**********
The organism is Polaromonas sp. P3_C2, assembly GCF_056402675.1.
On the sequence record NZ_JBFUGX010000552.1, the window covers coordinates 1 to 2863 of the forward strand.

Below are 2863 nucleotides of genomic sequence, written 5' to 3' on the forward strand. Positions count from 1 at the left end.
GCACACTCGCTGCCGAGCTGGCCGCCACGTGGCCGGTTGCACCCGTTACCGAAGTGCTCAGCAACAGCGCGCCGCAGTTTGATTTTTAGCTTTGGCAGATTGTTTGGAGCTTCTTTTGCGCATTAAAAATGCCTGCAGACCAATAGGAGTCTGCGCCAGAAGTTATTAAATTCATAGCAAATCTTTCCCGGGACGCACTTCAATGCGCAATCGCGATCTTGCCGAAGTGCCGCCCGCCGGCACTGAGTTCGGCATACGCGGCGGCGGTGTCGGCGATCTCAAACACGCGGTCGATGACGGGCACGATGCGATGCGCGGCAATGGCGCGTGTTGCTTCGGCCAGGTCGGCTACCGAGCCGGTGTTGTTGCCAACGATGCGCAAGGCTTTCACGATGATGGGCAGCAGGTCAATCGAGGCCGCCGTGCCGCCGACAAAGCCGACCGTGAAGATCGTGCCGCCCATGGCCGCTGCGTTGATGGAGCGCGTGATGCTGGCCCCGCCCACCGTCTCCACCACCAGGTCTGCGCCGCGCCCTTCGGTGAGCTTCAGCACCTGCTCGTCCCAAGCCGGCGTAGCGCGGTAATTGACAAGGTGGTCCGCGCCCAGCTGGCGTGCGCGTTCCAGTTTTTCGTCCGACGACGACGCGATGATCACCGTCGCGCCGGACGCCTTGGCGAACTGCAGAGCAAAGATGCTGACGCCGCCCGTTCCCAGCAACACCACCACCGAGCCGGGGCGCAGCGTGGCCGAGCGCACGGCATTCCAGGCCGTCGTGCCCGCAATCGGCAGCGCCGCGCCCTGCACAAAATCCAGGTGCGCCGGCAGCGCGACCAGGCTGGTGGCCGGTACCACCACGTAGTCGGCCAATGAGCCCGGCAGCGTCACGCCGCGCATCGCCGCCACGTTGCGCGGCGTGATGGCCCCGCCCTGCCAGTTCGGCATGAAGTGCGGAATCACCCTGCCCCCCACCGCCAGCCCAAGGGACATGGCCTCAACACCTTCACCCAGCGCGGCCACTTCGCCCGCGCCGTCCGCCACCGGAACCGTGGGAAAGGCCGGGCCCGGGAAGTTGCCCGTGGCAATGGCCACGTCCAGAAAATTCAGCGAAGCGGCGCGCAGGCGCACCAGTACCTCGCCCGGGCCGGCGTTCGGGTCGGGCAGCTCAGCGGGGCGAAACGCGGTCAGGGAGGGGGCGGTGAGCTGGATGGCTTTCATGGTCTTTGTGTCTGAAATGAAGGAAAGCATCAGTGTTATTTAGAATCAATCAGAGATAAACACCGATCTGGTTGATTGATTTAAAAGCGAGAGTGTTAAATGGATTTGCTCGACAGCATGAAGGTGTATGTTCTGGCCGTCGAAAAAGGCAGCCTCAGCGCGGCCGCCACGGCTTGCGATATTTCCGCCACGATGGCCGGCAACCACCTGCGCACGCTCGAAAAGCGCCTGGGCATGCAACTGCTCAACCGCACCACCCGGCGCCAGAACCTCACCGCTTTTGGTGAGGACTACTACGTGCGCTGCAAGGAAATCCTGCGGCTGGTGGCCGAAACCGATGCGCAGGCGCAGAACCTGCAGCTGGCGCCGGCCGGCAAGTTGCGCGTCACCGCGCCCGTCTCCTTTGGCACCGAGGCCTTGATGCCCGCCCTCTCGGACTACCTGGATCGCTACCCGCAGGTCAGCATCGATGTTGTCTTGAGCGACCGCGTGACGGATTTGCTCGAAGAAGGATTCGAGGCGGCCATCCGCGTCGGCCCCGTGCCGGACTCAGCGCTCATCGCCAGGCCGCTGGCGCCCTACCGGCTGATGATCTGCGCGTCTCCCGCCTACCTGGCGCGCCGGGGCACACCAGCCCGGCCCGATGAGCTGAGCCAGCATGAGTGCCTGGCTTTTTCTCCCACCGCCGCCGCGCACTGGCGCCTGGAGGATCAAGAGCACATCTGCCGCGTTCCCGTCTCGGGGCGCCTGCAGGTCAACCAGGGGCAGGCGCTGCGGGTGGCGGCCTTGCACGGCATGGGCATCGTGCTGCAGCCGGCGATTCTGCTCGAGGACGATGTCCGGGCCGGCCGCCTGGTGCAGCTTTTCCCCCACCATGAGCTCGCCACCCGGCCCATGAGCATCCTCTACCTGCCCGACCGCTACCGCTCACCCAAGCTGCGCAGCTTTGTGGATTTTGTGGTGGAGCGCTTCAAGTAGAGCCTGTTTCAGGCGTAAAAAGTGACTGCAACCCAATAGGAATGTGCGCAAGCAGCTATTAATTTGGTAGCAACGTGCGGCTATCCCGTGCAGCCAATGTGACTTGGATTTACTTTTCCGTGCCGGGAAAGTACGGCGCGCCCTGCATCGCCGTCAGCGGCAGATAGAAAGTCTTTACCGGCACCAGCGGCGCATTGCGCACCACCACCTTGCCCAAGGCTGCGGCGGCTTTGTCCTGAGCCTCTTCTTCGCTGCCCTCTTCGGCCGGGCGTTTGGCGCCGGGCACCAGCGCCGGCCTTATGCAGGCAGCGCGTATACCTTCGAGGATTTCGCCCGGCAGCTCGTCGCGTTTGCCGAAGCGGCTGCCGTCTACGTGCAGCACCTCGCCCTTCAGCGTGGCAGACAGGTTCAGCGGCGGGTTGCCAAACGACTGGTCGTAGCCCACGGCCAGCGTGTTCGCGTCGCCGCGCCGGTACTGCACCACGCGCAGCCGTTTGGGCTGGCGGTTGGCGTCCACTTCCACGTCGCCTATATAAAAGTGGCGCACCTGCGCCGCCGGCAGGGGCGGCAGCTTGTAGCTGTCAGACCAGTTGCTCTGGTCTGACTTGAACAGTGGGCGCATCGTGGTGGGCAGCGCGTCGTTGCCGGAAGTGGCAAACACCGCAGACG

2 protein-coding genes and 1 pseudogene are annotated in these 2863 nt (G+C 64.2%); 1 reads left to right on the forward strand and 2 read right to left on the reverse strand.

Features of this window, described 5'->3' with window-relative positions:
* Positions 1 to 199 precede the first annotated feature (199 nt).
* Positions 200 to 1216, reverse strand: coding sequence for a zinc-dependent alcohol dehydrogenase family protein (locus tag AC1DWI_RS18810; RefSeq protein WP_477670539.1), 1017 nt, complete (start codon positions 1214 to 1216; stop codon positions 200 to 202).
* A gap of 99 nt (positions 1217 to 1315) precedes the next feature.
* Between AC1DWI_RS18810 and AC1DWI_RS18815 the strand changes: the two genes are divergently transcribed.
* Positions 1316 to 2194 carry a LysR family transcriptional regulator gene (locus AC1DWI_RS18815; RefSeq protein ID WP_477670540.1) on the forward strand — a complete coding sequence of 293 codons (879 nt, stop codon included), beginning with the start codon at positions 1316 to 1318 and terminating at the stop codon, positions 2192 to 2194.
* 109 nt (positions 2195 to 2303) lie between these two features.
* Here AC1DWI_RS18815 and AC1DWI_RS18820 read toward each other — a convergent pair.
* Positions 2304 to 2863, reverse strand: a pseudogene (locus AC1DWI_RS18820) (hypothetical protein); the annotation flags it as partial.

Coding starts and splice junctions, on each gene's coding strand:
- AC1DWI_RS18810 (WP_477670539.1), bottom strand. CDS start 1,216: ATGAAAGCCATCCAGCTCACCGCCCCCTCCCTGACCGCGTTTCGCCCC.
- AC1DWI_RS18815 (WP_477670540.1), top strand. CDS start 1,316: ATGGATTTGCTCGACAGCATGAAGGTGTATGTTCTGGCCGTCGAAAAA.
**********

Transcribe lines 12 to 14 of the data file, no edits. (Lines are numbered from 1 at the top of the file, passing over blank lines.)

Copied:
* 109 nt (positions 2195 to 2303) lie between these two features.
* Here AC1DWI_RS18815 and AC1DWI_RS18820 read toward each other — a convergent pair.
* Positions 2304 to 2863, reverse strand: a pseudogene (locus AC1DWI_RS18820) (hypothetical protein); the annotation flags it as partial.